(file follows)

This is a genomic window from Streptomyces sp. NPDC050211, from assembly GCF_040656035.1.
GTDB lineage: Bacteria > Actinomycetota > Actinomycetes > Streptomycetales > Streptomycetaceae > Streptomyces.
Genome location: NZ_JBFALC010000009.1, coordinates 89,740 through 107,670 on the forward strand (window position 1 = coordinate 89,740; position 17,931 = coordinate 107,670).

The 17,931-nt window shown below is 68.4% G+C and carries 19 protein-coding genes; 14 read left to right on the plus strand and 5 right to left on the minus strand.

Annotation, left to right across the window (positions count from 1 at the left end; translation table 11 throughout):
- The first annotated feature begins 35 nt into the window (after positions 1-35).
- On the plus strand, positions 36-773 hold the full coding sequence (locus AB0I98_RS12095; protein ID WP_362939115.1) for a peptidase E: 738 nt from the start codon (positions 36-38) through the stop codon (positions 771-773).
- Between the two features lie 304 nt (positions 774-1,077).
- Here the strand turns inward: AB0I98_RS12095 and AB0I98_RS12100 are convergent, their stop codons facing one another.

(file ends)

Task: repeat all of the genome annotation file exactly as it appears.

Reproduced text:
This is a genomic window from Streptomyces sp. NPDC050211, from assembly GCF_040656035.1.
GTDB lineage: Bacteria > Actinomycetota > Actinomycetes > Streptomycetales > Streptomycetaceae > Streptomyces.
Genome location: NZ_JBFALC010000009.1, coordinates 89,740 through 107,670 on the forward strand (window position 1 = coordinate 89,740; position 17,931 = coordinate 107,670).

The 17,931-nt window shown below is 68.4% G+C and carries 19 protein-coding genes; 14 read left to right on the plus strand and 5 right to left on the minus strand.

Annotation, left to right across the window (positions count from 1 at the left end; translation table 11 throughout):
- The first annotated feature begins 35 nt into the window (after positions 1-35).
- On the plus strand, positions 36-773 hold the full coding sequence (locus AB0I98_RS12095; protein ID WP_362939115.1) for a peptidase E: 738 nt from the start codon (positions 36-38) through the stop codon (positions 771-773).
- Between the two features lie 304 nt (positions 774-1,077).
- Here the strand turns inward: AB0I98_RS12095 and AB0I98_RS12100 are convergent, their stop codons facing one another.